Book Review: A World of Babies

A World of Babies is unlike most other books we have ever read.  We believe it is probably meant to be a supplemental text for an anthropology course.  However, it is an interesting read just by itself.

The idea is that the book contains different case studies that are reported via fictional childcare manuals.

We found most of these to be very interesting and informative.  The book goes into a great deal of detail in some cases and the stories that are told are very believable and fun. However, it appeared to us that the last manual had an agenda the author was attempting to communicate to the reader.

Each section starts out with a little background information regarding the region and some of its history.  Then, sometimes we are given a fictitious biography of the alleged manual writer.  Finally the writer, or in some cases writers, of the manual will write as if giving childcare advice.

We can see that those wishing to learn more about cultures in other areas of the world will find this book very helpful.  With the exception of the last section, the book appears to be written in a very neutral tone recording everyday life in the area.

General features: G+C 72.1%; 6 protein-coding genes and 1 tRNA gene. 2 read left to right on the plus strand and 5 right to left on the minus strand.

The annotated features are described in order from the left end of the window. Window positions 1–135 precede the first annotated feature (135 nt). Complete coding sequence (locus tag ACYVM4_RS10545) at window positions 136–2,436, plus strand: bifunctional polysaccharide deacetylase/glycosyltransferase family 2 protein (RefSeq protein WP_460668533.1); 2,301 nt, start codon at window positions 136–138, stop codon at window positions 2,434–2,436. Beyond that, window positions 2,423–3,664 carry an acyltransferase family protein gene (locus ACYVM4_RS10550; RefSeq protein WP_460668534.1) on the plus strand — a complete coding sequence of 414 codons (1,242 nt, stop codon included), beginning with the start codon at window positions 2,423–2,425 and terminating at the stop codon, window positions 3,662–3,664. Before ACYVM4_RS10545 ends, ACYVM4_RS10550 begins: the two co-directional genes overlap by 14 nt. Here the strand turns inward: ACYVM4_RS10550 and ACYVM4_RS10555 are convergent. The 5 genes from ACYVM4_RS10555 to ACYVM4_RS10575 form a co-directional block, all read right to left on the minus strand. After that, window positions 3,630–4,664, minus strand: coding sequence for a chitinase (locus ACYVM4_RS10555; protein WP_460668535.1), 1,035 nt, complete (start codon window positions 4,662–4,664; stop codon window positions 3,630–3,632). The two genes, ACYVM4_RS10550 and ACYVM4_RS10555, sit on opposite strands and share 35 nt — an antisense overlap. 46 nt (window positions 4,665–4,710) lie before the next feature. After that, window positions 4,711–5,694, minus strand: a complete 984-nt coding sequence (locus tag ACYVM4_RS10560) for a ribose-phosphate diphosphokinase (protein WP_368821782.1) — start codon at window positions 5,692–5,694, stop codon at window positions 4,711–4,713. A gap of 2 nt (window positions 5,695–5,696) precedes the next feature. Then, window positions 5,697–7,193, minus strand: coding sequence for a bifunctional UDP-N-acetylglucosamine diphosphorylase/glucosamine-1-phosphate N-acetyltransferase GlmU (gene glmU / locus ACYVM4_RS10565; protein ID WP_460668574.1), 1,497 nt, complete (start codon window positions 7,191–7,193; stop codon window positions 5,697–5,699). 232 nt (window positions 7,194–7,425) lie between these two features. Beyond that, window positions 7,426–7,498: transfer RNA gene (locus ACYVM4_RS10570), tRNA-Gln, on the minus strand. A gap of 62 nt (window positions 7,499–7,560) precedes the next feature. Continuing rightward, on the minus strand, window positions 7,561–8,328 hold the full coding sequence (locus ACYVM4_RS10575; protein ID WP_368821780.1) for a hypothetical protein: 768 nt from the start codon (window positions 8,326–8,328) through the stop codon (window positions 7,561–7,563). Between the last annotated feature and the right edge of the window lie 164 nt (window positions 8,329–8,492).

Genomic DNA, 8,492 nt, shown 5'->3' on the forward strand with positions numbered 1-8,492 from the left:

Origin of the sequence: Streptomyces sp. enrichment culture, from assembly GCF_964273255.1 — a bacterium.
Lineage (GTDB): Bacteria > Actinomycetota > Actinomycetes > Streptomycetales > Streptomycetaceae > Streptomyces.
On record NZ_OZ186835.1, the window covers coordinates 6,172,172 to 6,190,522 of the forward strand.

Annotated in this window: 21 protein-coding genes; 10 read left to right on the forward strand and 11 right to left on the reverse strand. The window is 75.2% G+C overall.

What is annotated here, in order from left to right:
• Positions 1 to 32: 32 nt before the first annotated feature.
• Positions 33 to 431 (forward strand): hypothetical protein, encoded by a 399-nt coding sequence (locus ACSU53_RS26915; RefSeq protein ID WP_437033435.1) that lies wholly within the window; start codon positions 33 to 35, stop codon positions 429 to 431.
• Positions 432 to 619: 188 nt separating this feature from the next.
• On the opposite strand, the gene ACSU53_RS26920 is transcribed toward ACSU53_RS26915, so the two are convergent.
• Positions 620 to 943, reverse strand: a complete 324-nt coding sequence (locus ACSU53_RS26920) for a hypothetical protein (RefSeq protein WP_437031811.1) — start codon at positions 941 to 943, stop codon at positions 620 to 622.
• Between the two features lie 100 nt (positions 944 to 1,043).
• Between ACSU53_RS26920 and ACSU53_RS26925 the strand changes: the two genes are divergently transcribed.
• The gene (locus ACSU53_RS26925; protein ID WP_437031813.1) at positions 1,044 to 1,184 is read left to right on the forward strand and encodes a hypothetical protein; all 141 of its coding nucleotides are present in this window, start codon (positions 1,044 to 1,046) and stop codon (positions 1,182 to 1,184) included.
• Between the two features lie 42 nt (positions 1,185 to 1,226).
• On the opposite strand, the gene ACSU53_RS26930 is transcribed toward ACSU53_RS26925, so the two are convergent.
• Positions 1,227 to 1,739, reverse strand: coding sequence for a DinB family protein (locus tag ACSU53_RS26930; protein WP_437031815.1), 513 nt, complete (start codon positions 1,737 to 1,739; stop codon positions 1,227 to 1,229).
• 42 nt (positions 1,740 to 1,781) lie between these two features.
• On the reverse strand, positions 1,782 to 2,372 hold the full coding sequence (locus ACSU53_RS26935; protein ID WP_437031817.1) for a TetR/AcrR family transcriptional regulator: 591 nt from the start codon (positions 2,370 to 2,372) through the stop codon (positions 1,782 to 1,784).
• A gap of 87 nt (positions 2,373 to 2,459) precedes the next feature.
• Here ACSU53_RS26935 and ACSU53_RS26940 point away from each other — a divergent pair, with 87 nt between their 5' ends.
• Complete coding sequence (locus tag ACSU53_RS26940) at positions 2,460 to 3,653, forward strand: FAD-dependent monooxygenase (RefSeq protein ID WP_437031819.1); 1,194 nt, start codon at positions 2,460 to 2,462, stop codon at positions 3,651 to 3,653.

If you wish to learn more about different cultures, some you may have never heard of, A World of Babies is a good source of information.

FTC Required Notice:

We, David and Suzanne, were given a review copy of this book by the publisher without cost or obligation. Our policy on all reviews is to give our honest opinion of the book.  Neither one of us is an anthropologist, so we cannot vouch for the accuracy of the information contained in this book.

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About Suzanne Gunter McClendon

I am a South Carolina native now living on the Texas Gulf Coast. I have been married to David for just over 32 years. We have 4 surviving adult children and two children-in-law. At this point in our lives, we are adjusting to an empty nest. I enjoy reading, writing, photography, digital art, fiber arts, and much, much more.
This entry was posted in Anthropology, Babies, Book Reviews, Books, Educational Products. Bookmark the permalink.

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